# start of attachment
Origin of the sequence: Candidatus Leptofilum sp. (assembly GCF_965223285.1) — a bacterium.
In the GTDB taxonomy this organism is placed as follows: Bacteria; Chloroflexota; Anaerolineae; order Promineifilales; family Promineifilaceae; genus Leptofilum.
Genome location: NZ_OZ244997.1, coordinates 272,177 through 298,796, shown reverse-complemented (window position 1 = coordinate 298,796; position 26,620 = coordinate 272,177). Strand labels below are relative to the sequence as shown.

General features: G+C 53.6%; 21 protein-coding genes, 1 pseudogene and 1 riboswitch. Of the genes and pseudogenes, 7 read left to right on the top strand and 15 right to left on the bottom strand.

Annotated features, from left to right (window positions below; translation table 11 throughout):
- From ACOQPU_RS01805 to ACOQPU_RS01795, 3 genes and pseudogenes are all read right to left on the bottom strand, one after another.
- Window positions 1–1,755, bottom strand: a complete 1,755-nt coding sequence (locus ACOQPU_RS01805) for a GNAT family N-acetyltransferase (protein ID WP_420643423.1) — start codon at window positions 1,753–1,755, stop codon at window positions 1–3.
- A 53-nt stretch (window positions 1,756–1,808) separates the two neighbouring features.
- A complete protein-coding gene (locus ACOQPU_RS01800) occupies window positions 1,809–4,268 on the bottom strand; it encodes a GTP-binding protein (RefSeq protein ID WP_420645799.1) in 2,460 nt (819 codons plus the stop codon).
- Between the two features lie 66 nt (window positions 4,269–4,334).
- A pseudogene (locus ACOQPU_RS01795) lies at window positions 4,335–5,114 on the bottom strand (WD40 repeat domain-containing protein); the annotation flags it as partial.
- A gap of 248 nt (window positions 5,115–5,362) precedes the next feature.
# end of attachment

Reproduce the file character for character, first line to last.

Origin of the sequence: Candidatus Leptofilum sp. (assembly GCF_965223285.1) — a bacterium.
In the GTDB taxonomy this organism is placed as follows: Bacteria; Chloroflexota; Anaerolineae; order Promineifilales; family Promineifilaceae; genus Leptofilum.
Genome location: NZ_OZ244997.1, coordinates 272,177 through 298,796, shown reverse-complemented (window position 1 = coordinate 298,796; position 26,620 = coordinate 272,177). Strand labels below are relative to the sequence as shown.

General features: G+C 53.6%; 21 protein-coding genes, 1 pseudogene and 1 riboswitch. Of the genes and pseudogenes, 7 read left to right on the top strand and 15 right to left on the bottom strand.

Annotated features, from left to right (window positions below; translation table 11 throughout):
- From ACOQPU_RS01805 to ACOQPU_RS01795, 3 genes and pseudogenes are all read right to left on the bottom strand, one after another.
- Window positions 1–1,755, bottom strand: a complete 1,755-nt coding sequence (locus ACOQPU_RS01805) for a GNAT family N-acetyltransferase (protein ID WP_420643423.1) — start codon at window positions 1,753–1,755, stop codon at window positions 1–3.
- A 53-nt stretch (window positions 1,756–1,808) separates the two neighbouring features.
- A complete protein-coding gene (locus ACOQPU_RS01800) occupies window positions 1,809–4,268 on the bottom strand; it encodes a GTP-binding protein (RefSeq protein ID WP_420645799.1) in 2,460 nt (819 codons plus the stop codon).
- Between the two features lie 66 nt (window positions 4,269–4,334).
- A pseudogene (locus ACOQPU_RS01795) lies at window positions 4,335–5,114 on the bottom strand (WD40 repeat domain-containing protein); the annotation flags it as partial.
- A gap of 248 nt (window positions 5,115–5,362) precedes the next feature.